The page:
Establishing customer relevance keeps us on our toes – and our customers’ toes, too


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As I’ll explain in a moment, I have only one set of toes.

I highly suspect that that’s true of most of your customers, as well. What leads to this important personal revelation is a study just released by the Pew Internet & American Life Project, relevant to those of us interested in, yes, customer relevance.

Though the study is specific to search results and to targeted internet ads (those based on user searches and online activity), it opens a subject related to consumer relevance in marketing in general. Yes, the survey covers the usual privacy concerns: “73% of search users are not comfortable with search engines collecting user information to personalize search results because they see it as an invasion of their privacy.” And 68% oppose targeted online advertising for the same reason. But, as discussed by my colleague Phaedra Hise in “The Relevance Resolution…Finally?,” the cover story of our current issue, the traditional “say-do gap” that afflicts survey results in general is often alive and well when it comes to answers about sharing information to receive relevant communications.

The more interesting issue raised in the survey comes from this finding: “65% of search engine users say that search engines keeping track of their searches and using the information to personalize their future results is a bad thing because it limits the information they get online and what results they see….” No similar stat relating to views of targeted advertising is reported, and – agreed – proactive search is different from passive ad display in terms of the consumers’ goals and expectations. Yet, search is engagement and dialogue with the search engine, with echoes of the engagement and dialogue we seek with our best customers: “I tell you a bit about myself and you respond with what best helps me.” Given that, I wonder if consumers receiving our targeted, relevant offers ever feel that somehow we’re leaving them in the dark about other possibilities.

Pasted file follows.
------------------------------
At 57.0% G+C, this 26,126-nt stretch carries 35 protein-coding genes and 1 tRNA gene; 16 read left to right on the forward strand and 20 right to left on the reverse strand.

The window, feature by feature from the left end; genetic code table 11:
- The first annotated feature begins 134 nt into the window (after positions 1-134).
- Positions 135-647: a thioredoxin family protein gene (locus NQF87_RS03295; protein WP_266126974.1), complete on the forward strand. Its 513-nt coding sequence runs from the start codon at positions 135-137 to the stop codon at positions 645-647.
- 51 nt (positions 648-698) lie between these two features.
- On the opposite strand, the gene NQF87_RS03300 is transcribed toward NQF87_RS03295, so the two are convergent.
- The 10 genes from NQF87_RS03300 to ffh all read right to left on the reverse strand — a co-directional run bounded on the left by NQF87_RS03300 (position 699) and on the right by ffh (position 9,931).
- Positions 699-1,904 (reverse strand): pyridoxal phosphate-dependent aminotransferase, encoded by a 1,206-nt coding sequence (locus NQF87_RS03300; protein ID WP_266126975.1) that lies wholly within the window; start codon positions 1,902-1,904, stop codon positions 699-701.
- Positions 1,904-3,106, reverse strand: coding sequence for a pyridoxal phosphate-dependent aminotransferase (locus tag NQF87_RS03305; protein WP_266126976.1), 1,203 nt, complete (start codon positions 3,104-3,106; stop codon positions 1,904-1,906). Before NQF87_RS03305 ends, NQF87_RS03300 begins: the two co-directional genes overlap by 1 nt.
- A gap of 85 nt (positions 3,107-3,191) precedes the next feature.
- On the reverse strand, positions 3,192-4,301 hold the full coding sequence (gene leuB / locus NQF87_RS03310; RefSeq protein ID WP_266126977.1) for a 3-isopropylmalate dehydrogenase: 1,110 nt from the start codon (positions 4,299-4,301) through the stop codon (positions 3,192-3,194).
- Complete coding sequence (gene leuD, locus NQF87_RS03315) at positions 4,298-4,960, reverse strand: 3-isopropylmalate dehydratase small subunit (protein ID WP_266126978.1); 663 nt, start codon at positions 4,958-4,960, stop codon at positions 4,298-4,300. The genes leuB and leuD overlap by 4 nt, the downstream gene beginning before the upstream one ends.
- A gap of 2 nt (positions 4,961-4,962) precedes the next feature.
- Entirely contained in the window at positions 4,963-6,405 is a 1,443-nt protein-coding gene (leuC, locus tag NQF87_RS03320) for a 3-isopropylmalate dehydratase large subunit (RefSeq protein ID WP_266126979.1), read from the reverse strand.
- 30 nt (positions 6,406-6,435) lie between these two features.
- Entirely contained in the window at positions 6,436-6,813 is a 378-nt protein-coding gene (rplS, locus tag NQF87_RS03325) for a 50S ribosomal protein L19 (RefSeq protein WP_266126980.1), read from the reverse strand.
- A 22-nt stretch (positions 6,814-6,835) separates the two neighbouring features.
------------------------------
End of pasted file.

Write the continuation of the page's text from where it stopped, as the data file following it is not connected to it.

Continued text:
Of course, I doubt that that’s a conscious thought in consumers’ minds. Still, the idea that targeted, customer-specific offers and communications could be missing the mark by being too specific is something to consider, with these thoughts in mind:

1. Beware “hyper-relevance.” I’ve talked before about my experience buying baby food at the grocery during a holiday food drive, and later receiving offers for other baby products – based solely on a couple of purchases. Construct communications that leverage patterns and not incidents. A purchase, a website visit, a search or an ad click might mean true interest, but it also might mean a user with gift purchases in mind, or a family member who’s using someone else’s primary account.

2. Keep your definition of relevant communications both broad and specific. An airline that knows that I travel to a certain city regularly can prioritize pertinent travel deals – perhaps a partnership with a restaurant chain with locations in that city. That’s specific. More broadly, the airline can either surmise or simply ask if my regular travel is on business, and deliver offers that appeal to any road warrior (a partnership with a home security service maybe?).

3. Do show off your other offers, even though they might not seem immediately relevant to the target audience. Ranging the offers in appropriate ways can deflect the potential “you’re not showing me everything I might be interested in” effect identified by Pew Internet & American Life Project. But it can also deflect the “you know everything about me” effect that comes from using too-specific information. Besides, you will learn more about your customers from which of the “not-so-relevant” offers they do and do not purchase. It’s further research, and further foundation for comfortable brand-customer relevance.

4. Vary your offers, but not wildly, or at random. Step out of the box, but don’t trip over yourself doing it. I’ve mostly stopped paying attention to the daily-discount-deal emails that bombard me – including daily discounts from brands I like. For instance (and yes, this is an exaggeration), why is that local home-improvement club offering me 50% off a pedicure? But what is not an exaggeration, I once received the same pedicure offer on the same day from two different deal companies. Hey, I have only one set of toes. (I told you I’d get around to it.)

Bill Brohaugh
As managing editor, Bill Brohaugh is responsible for the day-to-day management and editorial for the COLLOQUY magazine and, the most comprehensive loyalty marketing web site in the world. In addition to writing many of the feature articles, Bill develops the editorial calendar, hires and manages outside writers and researchers and oversees print and online production. He also contributes to COLLOQUY's weekly email Market Alert and the COLLOQUYTalk series of white papers.


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